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Medieval Sourcebook:
Ibn-Miskawaih:
The Experiences of the Nations, c. 980 CE


The Caliphate of al-Muqtadir Billah (r. 908-932).

Account of the procedure at the proclamation of Ja'far son of Mu'tadid, whose kunyah was Abu'l-Fadi, and who was thirteen years of age at the time

When Muktafi's [Caliph, r. 892-902, father of Muqtadir] illness grew serious, his wazir `Abbas ben Hasan began to consider whom he should appoint Caliph; and his choice wavered. On his way from his own palace to that of the Sultan he used to be accompanied by one of the four persons who had charge of the bureau....When the first of these was his companion, and was consulted by him on the matter, he nominated Abu'l-`Abbas `Abdallah son of Mu`tazz, [Caliph, r. 866-869] eulogizing his character. The next day his companion was the third of these above-mentioned men, Ibn al-Furat, who, when consulted, replied that this was a matter to which he was unaccustomed; he begged therefore to be excused; he was accustomed to being consulted only about officials. `Abbas displayed annoyance, and said: "This is hedging; you know well what is wise." When he insisted, Ibn al-Furat said: "If the wazir's choice is fixed upon an individual, let him ask God's blessing and proceed with the execution of his plan. I understand that you refer to Ibn al-Mu`tazz, about whom rumour is rife." But `Abbas said: "All I want of you is your candid advice." Ibn al-Furat replied: "If that is what the wazir requires, then what I say is: For God's sake do not appoint to the post a man who knows the house of one, the fortune of another, the gardens of a third, the slave-girl of a fourth, the estate of a fifth, and the horse of a sixth; nor one who has mixed with people, has had experience of affairs, has gone through his apprenticeship, and made calculations of people's fortunes." The wazir requested Ibn al-Furat to repeat those words several times, and said at last: "Then whom do you nominate?" He replied: "Ja`far son of Mu`tadid!" "What," he said, "Ja`far is a child!" "True," al-Furat said, "only he is Mu`tadid's son. Why should you introduce a man who will govern, and knows our resources, who will administer affairs himself, and regard himself as independent? Why not deliver the empire to a man who will leave you to administer it?"

`Abbas ben Hasan inclined to Ibn al-Furat's view, and with this there coincided the testament of Muktafi, which assigned to his brother Ja`far the sucession to the Caliphate. So when Muktafi died, late in the day on Saturday, August 13, 908, the wazir `Abbas appointed Ja`far to the Caliphate, albeit unwillingly, owing to Ja`far's tender years. Safi the Hurami (attendant of the women's apartments) went to bring him down the river from Ibn Tahir's palace; when the harraqah in which he was brought came on its way to the palace of `Abbas ben Hasan, the retainers of `Abbas called out to the boatman to come inside. It occurred to Safi the Hurami that `Abbas only desired Ja`far to enter his palace because he had changed his mind with regard to the prince; fearing then that the wazir might transfer his choice to some one else, Safi told the boatman not to go in, and drawing his sword said to the boatman: If you go inside, I will slash off your head. So the boatman proceeded without stopping to the Sultan's Palace. Ja`far's appointment was then effected, and he took the title al-Muqtadir Billah ("the powerful through God"). The new Sultan gave `Abbas a free hand, and the latter gave out the accession money.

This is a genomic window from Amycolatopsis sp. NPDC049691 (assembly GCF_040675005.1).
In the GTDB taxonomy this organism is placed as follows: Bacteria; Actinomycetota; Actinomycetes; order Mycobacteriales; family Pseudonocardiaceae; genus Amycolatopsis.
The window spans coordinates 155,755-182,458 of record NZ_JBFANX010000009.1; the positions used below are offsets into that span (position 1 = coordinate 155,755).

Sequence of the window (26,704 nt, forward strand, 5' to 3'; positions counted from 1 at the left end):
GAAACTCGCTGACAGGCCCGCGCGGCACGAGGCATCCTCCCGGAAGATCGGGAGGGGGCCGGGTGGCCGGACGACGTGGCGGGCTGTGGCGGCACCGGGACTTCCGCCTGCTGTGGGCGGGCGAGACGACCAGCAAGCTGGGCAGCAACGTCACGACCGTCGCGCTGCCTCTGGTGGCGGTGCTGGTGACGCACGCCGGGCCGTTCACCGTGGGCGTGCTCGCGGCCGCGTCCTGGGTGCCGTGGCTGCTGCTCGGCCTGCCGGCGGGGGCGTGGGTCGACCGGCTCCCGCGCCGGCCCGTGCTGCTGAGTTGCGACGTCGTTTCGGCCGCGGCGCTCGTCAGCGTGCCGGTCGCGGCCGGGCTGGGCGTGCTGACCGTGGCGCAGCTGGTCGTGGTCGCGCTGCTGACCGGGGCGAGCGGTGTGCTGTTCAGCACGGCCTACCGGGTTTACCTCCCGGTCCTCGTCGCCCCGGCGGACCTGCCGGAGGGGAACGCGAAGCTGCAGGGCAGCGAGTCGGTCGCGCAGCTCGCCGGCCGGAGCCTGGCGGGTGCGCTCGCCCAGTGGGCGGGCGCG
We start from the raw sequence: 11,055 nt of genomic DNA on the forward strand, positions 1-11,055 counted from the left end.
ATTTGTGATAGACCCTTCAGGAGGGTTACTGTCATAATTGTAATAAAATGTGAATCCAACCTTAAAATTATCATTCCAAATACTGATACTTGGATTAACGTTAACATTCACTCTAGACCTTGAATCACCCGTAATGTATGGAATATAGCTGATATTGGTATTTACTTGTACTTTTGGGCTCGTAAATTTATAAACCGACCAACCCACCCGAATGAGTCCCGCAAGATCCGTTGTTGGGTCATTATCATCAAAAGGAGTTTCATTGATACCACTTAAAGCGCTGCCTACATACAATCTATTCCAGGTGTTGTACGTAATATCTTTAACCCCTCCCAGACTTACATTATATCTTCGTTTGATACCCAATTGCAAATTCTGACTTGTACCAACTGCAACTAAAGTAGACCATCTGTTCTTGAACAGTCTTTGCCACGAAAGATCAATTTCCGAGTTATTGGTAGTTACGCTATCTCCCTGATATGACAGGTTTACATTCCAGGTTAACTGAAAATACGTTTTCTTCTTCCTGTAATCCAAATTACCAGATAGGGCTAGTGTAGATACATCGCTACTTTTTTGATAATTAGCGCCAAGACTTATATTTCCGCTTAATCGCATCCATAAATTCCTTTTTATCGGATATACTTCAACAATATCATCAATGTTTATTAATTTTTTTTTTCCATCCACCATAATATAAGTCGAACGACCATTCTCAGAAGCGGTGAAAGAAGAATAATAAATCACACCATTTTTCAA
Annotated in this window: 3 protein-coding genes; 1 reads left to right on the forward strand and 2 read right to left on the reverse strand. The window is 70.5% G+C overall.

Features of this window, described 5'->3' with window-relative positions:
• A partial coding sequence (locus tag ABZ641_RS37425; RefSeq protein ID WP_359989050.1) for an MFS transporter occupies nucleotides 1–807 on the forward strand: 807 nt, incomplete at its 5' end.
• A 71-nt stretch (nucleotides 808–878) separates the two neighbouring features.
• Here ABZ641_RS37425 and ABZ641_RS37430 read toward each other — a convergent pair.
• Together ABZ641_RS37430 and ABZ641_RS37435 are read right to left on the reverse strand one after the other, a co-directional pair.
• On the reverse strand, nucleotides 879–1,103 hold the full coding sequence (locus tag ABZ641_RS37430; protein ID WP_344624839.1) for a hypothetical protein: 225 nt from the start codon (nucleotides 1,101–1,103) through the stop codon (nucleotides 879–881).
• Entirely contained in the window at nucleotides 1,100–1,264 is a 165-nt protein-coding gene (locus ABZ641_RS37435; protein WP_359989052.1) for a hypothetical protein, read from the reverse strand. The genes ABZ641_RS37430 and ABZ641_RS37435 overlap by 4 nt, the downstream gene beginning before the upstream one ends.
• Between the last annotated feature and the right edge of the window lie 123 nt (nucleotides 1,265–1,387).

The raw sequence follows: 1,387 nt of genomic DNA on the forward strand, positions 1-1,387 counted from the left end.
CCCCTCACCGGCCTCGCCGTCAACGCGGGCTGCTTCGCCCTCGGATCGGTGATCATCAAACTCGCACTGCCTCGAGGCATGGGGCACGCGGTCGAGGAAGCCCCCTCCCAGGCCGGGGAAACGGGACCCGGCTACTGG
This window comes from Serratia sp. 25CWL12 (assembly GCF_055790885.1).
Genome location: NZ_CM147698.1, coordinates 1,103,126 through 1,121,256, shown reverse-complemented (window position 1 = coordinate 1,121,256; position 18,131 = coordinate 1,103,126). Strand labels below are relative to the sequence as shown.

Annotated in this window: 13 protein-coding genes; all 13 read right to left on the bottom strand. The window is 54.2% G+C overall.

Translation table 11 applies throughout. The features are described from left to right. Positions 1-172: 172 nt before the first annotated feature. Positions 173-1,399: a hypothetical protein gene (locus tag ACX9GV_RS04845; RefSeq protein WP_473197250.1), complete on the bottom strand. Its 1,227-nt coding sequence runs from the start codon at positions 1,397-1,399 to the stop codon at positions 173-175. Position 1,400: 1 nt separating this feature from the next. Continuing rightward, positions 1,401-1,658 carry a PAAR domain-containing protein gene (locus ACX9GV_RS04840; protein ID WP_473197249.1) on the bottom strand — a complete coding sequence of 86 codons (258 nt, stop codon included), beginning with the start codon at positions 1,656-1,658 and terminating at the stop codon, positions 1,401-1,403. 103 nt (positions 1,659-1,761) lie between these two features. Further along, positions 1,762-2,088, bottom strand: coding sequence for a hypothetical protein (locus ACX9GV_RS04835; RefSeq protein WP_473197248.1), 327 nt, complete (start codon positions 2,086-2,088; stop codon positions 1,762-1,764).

Source.

From: D. S. Margoliouth, ed., The Eclipse of the Abbasid Caliphate; Original Chronicles of the Fourth Islamic Century (The Concluding Portion of the Experiences of Nations by Miskawaihi), (London: Basil Blackwell, 1921), Vol. IV, pp. 1-3, reprinted without alteration in The Islamic World, William H. McNeil & Marilyn Robinson Waldman, eds., (New York: Oxford University Press, 1973), pp. 178-180.

Scanned by Jerome S. Arkenberg, Cal. State Fullerton. The text has been modernized by Prof. Arkenberg.


This text is part of the Internet Medieval Source Book. The Sourcebook is a collection of public domain and copy-permitted texts related to medieval and Byzantine history.

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© Paul Halsall, August 1998
halsall@murray.fordham.edu